July 19, 2017

These 11 players did not win the MLS popularity vote, also known as the All-Star Game

Soccer Union
071917_alex ring earl gardner Earl Gardner/Philly Soccer Page

New York City's Alexander Ring battles with Union midfielder Haris Medunjanin during an April matchup in Philadelphia.

Like Clint Eastwood in Gran Torino, it's easy to whine about things that are out of your control.

One of those is the Major League Soccer All-Star Game, the annual popularity contest decided by fans, Commissioner Don Garber, and just one of the league's 22 coaches.

The other 21 are iced out, along with general managers, media members, assistants, and pretty much everyone else in the MLS community.

While it's great for fans to be a part of the process, they usually vote for their favorite player, not the one most deserving of selection, which results in roster spots for guys like Tim Howard and Kaka.

The problem with the ASG is that the purpose of the game can be defined in different ways.

Garber sees it as a way to market league stars and gain exposure in front of a global audience.

Fans see it as a chance to be directly involved in the roster building.

And I see it as a way to give credit where credit is due, rewarding players for their body of work over the first half of the season.

The reality, otherwise, is that this is usually a "lose-lose" situation in many ways. Real Madrid is this year's opponent in the annual "Catch 22" game, an exhibition where we're screwed if we win and screwed if we lose.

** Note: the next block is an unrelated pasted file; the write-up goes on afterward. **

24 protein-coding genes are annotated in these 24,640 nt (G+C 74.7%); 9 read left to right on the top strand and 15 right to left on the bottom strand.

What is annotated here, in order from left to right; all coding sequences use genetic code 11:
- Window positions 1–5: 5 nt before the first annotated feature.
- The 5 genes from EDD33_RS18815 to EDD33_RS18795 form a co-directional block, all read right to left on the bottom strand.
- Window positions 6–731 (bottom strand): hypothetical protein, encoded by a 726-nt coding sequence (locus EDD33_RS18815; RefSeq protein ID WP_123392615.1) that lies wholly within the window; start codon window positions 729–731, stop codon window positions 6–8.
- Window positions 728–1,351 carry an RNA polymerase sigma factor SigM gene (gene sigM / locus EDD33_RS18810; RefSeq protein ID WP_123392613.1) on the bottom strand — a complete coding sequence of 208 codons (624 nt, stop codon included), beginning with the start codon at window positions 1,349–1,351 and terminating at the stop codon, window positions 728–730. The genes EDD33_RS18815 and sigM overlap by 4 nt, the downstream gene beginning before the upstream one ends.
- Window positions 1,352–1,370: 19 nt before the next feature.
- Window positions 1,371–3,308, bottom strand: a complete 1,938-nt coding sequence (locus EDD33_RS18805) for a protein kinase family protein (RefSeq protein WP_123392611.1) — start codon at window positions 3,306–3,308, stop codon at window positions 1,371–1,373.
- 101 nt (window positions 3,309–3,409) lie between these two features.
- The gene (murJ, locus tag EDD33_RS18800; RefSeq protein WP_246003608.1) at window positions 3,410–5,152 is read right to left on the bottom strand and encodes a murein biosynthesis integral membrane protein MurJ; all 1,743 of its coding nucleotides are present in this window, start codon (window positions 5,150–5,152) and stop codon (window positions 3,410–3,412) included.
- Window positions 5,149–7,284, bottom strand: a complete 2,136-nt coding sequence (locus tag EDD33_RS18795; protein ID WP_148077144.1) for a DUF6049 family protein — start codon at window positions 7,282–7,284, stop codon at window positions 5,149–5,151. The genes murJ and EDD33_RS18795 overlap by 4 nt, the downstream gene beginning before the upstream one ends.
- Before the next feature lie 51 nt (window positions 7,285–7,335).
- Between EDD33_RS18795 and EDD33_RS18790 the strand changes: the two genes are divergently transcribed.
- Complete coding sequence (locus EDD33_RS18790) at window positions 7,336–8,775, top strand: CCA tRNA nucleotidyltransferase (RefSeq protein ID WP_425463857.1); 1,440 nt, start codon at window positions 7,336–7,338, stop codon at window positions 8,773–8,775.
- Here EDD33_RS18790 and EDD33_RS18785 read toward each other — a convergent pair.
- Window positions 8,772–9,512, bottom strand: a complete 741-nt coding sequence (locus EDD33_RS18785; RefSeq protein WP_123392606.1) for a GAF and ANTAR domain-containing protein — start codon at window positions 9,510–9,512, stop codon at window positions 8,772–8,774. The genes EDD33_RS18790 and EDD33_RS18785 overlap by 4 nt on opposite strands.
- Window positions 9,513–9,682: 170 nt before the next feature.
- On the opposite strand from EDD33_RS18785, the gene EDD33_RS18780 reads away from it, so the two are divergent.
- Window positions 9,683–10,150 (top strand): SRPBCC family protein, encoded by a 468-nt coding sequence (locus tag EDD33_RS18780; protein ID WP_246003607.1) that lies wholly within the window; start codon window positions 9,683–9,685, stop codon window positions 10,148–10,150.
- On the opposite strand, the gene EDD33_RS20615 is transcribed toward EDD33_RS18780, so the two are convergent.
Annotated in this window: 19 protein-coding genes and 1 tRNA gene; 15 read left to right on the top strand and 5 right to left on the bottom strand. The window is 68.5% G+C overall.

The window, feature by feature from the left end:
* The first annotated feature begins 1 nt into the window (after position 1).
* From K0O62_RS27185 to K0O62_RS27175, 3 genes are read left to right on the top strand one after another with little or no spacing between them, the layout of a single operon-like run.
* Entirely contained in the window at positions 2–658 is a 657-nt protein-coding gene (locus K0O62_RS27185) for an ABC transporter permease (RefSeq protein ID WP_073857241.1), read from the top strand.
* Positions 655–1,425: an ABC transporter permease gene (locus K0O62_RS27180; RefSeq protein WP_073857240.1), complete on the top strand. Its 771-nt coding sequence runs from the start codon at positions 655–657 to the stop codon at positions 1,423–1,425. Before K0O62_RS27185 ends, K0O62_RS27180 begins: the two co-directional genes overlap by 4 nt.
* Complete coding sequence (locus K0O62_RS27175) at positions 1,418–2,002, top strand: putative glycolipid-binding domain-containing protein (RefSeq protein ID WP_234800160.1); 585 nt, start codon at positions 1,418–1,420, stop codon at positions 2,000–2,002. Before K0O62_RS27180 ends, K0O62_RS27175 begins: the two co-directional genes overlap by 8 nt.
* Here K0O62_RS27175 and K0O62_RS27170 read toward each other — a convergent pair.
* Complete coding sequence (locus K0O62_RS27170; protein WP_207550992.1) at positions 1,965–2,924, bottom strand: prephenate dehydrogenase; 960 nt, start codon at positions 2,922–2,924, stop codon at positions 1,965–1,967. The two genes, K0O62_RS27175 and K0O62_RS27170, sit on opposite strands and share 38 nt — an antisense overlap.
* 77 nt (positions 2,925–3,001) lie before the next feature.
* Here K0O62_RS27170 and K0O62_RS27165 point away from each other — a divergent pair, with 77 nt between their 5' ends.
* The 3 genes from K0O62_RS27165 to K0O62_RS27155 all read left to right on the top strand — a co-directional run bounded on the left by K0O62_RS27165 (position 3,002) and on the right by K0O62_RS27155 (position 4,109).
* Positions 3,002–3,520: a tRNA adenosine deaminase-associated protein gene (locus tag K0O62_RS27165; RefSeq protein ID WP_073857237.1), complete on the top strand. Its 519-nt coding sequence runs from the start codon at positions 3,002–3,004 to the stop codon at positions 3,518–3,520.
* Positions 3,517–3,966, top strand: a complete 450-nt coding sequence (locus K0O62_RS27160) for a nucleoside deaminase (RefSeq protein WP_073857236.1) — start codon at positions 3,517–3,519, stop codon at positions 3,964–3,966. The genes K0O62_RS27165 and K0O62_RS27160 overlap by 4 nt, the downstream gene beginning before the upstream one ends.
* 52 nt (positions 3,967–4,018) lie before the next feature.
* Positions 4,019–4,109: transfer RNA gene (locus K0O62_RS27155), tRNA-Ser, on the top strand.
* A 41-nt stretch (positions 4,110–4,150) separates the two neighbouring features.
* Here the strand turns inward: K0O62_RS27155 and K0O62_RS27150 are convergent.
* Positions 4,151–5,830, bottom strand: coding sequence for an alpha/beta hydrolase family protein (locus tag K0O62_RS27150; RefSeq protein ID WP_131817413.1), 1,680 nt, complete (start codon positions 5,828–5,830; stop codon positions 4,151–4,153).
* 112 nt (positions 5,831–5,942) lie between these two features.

If Madrid wins, annoying Eurosnobs will say, "I told you the MLS sucks."

And if the All-Stars win, annoying Eurosnobs will say, "Well, it was just a preseason kick about."

The best we can hope for is a competitive and injury-free game with a couple of good goals.

That said, here's my all-snub team for 2017.

GK - Tim Melia (Sporting KC)

Stefan Frei, one of the goalkeepers selected to the ASG, basically said that he was surprised about his inclusion while also stating that Melia has been the league's best stopper this season.

Kansas City has conceded a measly, league-low 14 goals this season while Melia tops the GK charts in pretty much every category.

His snub is nothing short of a travesty, a sham, and a mockery.

Honorable mention – Andre Blake (Philadelphia)


LB - Brandon Vincent (Chicago Fire)

Probably the most improved player in Major League Soccer, he's been part of a Chicago backline that has been overshadowed by the firepower of a front six that includes the likes of Nemanja Nikolic, Bastian Schweinsteiger, and David Accam.

Vincent has been stout defensively while also chipping in three assists and 0.8 key passes per game.

Honorable mention – Joevin Jones (Seattle)

CB - Ike Opara (Sporting KC)

The league's best center back by a country mile, he's currently recovering from a severe concussion, which should be irrelevant to the selection process.

He's the best defender on the league's best defense, averaging 3.8 clearances, 0.4 blocks, 1.8 interceptions, and 1.6 tackles per game. His 7.10 average rating at whoscored.com is 5th among center backs in 2017.

Honorable mention – Leandro Gonzalez Pirez (Atlanta)